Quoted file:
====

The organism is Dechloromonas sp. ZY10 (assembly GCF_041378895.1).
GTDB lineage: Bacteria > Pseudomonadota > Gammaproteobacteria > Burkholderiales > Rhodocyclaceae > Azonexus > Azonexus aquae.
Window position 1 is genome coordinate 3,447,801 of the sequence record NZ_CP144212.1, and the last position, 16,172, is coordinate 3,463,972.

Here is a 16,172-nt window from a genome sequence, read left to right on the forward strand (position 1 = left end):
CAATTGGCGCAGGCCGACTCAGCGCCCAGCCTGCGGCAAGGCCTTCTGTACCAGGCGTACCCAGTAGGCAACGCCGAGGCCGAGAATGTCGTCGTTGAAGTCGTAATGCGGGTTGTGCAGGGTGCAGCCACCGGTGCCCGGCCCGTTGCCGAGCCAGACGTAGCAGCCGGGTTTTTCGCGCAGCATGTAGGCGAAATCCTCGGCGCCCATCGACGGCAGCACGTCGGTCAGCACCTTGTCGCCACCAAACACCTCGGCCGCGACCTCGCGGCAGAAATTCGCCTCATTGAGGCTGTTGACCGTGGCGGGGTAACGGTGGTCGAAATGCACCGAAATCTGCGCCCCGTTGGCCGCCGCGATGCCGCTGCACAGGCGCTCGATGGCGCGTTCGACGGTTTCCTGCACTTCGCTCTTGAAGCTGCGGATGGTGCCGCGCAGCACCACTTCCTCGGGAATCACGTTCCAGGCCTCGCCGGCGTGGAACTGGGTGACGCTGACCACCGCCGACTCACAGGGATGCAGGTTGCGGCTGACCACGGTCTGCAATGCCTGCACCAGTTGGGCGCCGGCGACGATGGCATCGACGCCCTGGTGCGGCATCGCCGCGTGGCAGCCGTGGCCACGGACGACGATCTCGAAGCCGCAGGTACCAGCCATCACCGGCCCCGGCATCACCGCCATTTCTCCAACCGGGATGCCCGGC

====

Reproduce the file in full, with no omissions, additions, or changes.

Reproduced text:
The organism is Dechloromonas sp. ZY10 (assembly GCF_041378895.1).
GTDB lineage: Bacteria > Pseudomonadota > Gammaproteobacteria > Burkholderiales > Rhodocyclaceae > Azonexus > Azonexus aquae.
Window position 1 is genome coordinate 3,447,801 of the sequence record NZ_CP144212.1, and the last position, 16,172, is coordinate 3,463,972.

Here is a 16,172-nt window from a genome sequence, read left to right on the forward strand (position 1 = left end):
CAATTGGCGCAGGCCGACTCAGCGCCCAGCCTGCGGCAAGGCCTTCTGTACCAGGCGTACCCAGTAGGCAACGCCGAGGCCGAGAATGTCGTCGTTGAAGTCGTAATGCGGGTTGTGCAGGGTGCAGCCACCGGTGCCCGGCCCGTTGCCGAGCCAGACGTAGCAGCCGGGTTTTTCGCGCAGCATGTAGGCGAAATCCTCGGCGCCCATCGACGGCAGCACGTCGGTCAGCACCTTGTCGCCACCAAACACCTCGGCCGCGACCTCGCGGCAGAAATTCGCCTCATTGAGGCTGTTGACCGTGGCGGGGTAACGGTGGTCGAAATGCACCGAAATCTGCGCCCCGTTGGCCGCCGCGATGCCGCTGCACAGGCGCTCGATGGCGCGTTCGACGGTTTCCTGCACTTCGCTCTTGAAGCTGCGGATGGTGCCGCGCAGCACCACTTCCTCGGGAATCACGTTCCAGGCCTCGCCGGCGTGGAACTGGGTGACGCTGACCACCGCCGACTCACAGGGATGCAGGTTGCGGCTGACCACGGTCTGCAATGCCTGCACCAGTTGGGCGCCGGCGACGATGGCATCGACGCCCTGGTGCGGCATCGCCGCGTGGCAGCCGTGGCCACGGACGACGATCTCGAAGCCGCAGGTACCAGCCATCACCGGCCCCGGCATCACCGCCATTTCTCCAACCGGGATGCCCGGC